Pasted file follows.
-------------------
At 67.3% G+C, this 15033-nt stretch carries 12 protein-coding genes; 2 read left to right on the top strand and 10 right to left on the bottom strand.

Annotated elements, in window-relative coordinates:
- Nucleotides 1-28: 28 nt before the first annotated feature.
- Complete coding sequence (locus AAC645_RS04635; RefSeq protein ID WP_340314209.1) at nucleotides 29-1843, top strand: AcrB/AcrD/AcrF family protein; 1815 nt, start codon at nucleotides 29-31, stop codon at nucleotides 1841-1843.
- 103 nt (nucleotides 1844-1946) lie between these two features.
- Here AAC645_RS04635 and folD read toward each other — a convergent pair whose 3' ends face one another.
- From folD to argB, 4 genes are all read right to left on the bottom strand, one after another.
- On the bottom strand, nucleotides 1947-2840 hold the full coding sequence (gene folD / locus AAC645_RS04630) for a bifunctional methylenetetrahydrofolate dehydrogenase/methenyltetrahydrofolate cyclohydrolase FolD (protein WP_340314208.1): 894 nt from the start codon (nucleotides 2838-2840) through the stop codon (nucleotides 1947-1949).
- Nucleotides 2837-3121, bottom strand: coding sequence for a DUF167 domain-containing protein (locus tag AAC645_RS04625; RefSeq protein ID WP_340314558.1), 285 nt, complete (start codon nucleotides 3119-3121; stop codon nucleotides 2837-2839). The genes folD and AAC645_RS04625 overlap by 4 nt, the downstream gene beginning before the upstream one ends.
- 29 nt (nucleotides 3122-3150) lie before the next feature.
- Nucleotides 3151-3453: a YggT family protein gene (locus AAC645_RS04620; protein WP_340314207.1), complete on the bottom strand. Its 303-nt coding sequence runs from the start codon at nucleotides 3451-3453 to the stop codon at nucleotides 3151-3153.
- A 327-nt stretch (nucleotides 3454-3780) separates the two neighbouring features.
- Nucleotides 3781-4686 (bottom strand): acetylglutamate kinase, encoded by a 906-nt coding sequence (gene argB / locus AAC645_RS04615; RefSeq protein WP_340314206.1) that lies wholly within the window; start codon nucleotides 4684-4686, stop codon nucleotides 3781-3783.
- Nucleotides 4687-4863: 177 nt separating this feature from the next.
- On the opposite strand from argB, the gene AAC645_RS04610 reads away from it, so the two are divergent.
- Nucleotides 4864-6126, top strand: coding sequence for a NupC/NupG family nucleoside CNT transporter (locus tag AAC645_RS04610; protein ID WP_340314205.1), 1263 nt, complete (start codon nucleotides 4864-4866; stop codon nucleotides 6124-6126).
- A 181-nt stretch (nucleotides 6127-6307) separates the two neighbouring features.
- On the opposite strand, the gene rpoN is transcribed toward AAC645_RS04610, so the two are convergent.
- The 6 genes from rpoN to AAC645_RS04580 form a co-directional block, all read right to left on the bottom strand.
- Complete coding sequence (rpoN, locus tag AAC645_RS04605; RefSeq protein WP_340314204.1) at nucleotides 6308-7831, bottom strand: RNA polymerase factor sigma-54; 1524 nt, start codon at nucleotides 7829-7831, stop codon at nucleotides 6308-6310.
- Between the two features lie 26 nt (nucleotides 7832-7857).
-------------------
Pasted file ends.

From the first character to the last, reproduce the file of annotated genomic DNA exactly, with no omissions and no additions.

At 67.3% G+C, this 15033-nt stretch carries 12 protein-coding genes; 2 read left to right on the top strand and 10 right to left on the bottom strand.

Annotated elements, in window-relative coordinates:
- Nucleotides 1-28: 28 nt before the first annotated feature.
- Complete coding sequence (locus AAC645_RS04635; RefSeq protein ID WP_340314209.1) at nucleotides 29-1843, top strand: AcrB/AcrD/AcrF family protein; 1815 nt, start codon at nucleotides 29-31, stop codon at nucleotides 1841-1843.
- 103 nt (nucleotides 1844-1946) lie between these two features.
- Here AAC645_RS04635 and folD read toward each other — a convergent pair whose 3' ends face one another.
- From folD to argB, 4 genes are all read right to left on the bottom strand, one after another.
- On the bottom strand, nucleotides 1947-2840 hold the full coding sequence (gene folD / locus AAC645_RS04630) for a bifunctional methylenetetrahydrofolate dehydrogenase/methenyltetrahydrofolate cyclohydrolase FolD (protein WP_340314208.1): 894 nt from the start codon (nucleotides 2838-2840) through the stop codon (nucleotides 1947-1949).
- Nucleotides 2837-3121, bottom strand: coding sequence for a DUF167 domain-containing protein (locus tag AAC645_RS04625; RefSeq protein ID WP_340314558.1), 285 nt, complete (start codon nucleotides 3119-3121; stop codon nucleotides 2837-2839). The genes folD and AAC645_RS04625 overlap by 4 nt, the downstream gene beginning before the upstream one ends.
- 29 nt (nucleotides 3122-3150) lie before the next feature.
- Nucleotides 3151-3453: a YggT family protein gene (locus AAC645_RS04620; protein WP_340314207.1), complete on the bottom strand. Its 303-nt coding sequence runs from the start codon at nucleotides 3451-3453 to the stop codon at nucleotides 3151-3153.
- A 327-nt stretch (nucleotides 3454-3780) separates the two neighbouring features.
- Nucleotides 3781-4686 (bottom strand): acetylglutamate kinase, encoded by a 906-nt coding sequence (gene argB / locus AAC645_RS04615; RefSeq protein WP_340314206.1) that lies wholly within the window; start codon nucleotides 4684-4686, stop codon nucleotides 3781-3783.
- Nucleotides 4687-4863: 177 nt separating this feature from the next.
- On the opposite strand from argB, the gene AAC645_RS04610 reads away from it, so the two are divergent.
- Nucleotides 4864-6126, top strand: coding sequence for a NupC/NupG family nucleoside CNT transporter (locus tag AAC645_RS04610; protein ID WP_340314205.1), 1263 nt, complete (start codon nucleotides 4864-4866; stop codon nucleotides 6124-6126).
- A 181-nt stretch (nucleotides 6127-6307) separates the two neighbouring features.
- On the opposite strand, the gene rpoN is transcribed toward AAC645_RS04610, so the two are convergent.
- The 6 genes from rpoN to AAC645_RS04580 form a co-directional block, all read right to left on the bottom strand.
- Complete coding sequence (rpoN, locus tag AAC645_RS04605; RefSeq protein WP_340314204.1) at nucleotides 6308-7831, bottom strand: RNA polymerase factor sigma-54; 1524 nt, start codon at nucleotides 7829-7831, stop codon at nucleotides 6308-6310.
- Between the two features lie 26 nt (nucleotides 7832-7857).